Searching for new upcycle design pieces is truly exhilarating. It broadens your perspective of looking at waste and design. And it shows how ‘fun’ can be incorporated into design. And it makes the question why upcycle design isn’t more mainstream increasingly relevant. It’s a slow process, but upcycling is gradually becoming recognized as being of great importance to sustainable design and dealing with waste.
And in today’s post I’m glad I to show you why searching for new upcycle design pieces is so exciting. It can be because of the form of the design and sometimes it’s because of the object used.
A different look at knitting
And the objects used for upcycling in the design you’re seeing here immediately put a smile on my face. The upcycle design desk lamp is called ‘Welcome Mamy‘ and is created by Martin Lévêque, based in Brussels | Belgium. The idea was to give a second life to knitting needles ‘Mamy‘ [French for granny] by upcycling them into a very original and friendly looking lamp. It shows a completely different look at knitting.
The desk lamp has a metal standard structure in all models, designed to be manufactured in small series. The needles are recovered with some of them having scratches and marks thereby ensuring that every desk lamp is unique. Welcome Mamy is available in two sizes: Large 397×200 mm and Small 302×162 mm.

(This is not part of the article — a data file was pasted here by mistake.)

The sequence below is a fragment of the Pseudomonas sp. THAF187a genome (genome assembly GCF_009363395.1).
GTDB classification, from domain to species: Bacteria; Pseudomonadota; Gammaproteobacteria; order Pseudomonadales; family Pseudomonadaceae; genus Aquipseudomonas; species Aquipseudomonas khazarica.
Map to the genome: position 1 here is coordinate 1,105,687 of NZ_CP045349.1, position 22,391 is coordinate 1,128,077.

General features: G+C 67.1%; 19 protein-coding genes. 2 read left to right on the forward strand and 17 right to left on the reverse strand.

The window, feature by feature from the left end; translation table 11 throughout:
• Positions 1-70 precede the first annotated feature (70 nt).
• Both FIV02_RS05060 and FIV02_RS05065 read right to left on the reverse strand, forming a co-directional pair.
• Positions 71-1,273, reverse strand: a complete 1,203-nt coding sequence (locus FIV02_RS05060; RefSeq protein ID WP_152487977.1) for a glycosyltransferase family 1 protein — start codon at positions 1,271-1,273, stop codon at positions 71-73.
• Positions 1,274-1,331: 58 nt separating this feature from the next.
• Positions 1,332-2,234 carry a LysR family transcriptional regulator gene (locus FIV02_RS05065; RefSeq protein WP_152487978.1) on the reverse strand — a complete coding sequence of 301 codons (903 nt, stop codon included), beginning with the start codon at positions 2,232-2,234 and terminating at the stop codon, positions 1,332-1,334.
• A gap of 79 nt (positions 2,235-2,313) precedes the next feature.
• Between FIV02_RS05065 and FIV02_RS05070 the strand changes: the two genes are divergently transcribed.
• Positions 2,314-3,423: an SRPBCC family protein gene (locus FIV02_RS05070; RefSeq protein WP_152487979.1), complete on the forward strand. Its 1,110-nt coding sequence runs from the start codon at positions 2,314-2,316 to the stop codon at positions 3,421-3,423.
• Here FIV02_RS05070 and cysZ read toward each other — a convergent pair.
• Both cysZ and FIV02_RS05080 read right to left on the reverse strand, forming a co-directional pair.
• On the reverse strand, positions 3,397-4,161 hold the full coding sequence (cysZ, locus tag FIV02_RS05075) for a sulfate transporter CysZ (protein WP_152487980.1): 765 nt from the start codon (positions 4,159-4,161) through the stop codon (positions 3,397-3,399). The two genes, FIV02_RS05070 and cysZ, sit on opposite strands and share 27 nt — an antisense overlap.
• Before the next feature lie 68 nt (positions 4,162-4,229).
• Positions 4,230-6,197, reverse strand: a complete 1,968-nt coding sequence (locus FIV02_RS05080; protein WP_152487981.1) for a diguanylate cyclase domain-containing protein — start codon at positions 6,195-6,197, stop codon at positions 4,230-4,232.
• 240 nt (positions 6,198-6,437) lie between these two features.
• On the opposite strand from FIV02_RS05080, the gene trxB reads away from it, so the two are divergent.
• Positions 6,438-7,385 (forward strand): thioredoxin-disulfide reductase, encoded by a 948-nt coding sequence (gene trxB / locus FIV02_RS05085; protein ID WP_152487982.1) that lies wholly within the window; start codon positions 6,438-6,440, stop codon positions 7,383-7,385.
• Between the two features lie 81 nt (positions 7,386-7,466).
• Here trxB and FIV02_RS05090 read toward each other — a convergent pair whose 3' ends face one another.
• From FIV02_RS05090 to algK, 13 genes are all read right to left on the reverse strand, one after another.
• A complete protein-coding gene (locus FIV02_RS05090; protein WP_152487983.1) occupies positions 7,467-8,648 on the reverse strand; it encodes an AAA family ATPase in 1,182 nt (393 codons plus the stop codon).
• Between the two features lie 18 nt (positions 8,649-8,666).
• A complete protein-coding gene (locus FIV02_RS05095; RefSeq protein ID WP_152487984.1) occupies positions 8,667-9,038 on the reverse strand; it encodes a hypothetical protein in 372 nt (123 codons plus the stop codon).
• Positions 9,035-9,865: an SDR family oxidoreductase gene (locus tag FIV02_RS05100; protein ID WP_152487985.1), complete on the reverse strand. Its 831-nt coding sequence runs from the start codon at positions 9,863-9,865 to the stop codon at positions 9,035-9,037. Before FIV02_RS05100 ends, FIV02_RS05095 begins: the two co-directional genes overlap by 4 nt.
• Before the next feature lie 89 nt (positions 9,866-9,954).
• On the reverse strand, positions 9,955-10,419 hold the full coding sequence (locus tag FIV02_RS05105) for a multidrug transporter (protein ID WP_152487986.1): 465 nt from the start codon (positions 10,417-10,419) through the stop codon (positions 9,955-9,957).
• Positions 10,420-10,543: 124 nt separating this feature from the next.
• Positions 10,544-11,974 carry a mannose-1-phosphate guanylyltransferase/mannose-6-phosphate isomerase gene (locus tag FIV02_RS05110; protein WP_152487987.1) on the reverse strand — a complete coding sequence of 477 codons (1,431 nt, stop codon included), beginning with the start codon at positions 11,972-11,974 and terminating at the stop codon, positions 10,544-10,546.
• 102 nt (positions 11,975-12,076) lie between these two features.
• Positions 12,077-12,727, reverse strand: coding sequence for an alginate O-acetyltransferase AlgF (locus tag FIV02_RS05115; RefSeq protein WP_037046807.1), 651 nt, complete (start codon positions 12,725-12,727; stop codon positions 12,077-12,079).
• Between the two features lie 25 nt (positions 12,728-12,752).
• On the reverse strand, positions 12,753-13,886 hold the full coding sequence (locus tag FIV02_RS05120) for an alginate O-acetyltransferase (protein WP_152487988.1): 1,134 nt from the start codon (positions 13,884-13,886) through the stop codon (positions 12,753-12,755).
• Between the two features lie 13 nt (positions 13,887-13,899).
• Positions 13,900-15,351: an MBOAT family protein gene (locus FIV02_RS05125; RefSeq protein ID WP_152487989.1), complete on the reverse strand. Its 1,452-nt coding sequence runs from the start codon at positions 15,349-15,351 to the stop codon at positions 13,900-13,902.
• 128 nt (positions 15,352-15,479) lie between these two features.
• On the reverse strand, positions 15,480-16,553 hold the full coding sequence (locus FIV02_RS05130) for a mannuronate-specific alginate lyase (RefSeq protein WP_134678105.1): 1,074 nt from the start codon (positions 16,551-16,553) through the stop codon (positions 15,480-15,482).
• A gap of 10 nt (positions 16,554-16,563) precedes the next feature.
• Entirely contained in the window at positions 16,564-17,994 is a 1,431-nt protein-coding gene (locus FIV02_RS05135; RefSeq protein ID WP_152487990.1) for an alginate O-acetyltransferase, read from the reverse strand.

This is the second version of the Welcome Mamy lamp. The first one was designed by M&M designers, a collaboration between Mathieu Maingourd and Martin Lévêque.
“This shade, inspired by the ancient frieze lamps, plays with light and colors creating a play of shadows into a circular wire.”
Photos © Martin Lévêque
Martin has a multidisciplinary approach to his designs and likes to play and explore the limits of design. His projects are part of that approach, ‘including environmental and social aspects, moving towards an aesthetic simplicity of the implementation and lifecycle’.
This very friendly upcycle design desk lamp has a nice bonus, it tells a great story. It shows an object, knitting needle, that lots of kids wouldn’t recognize anymore.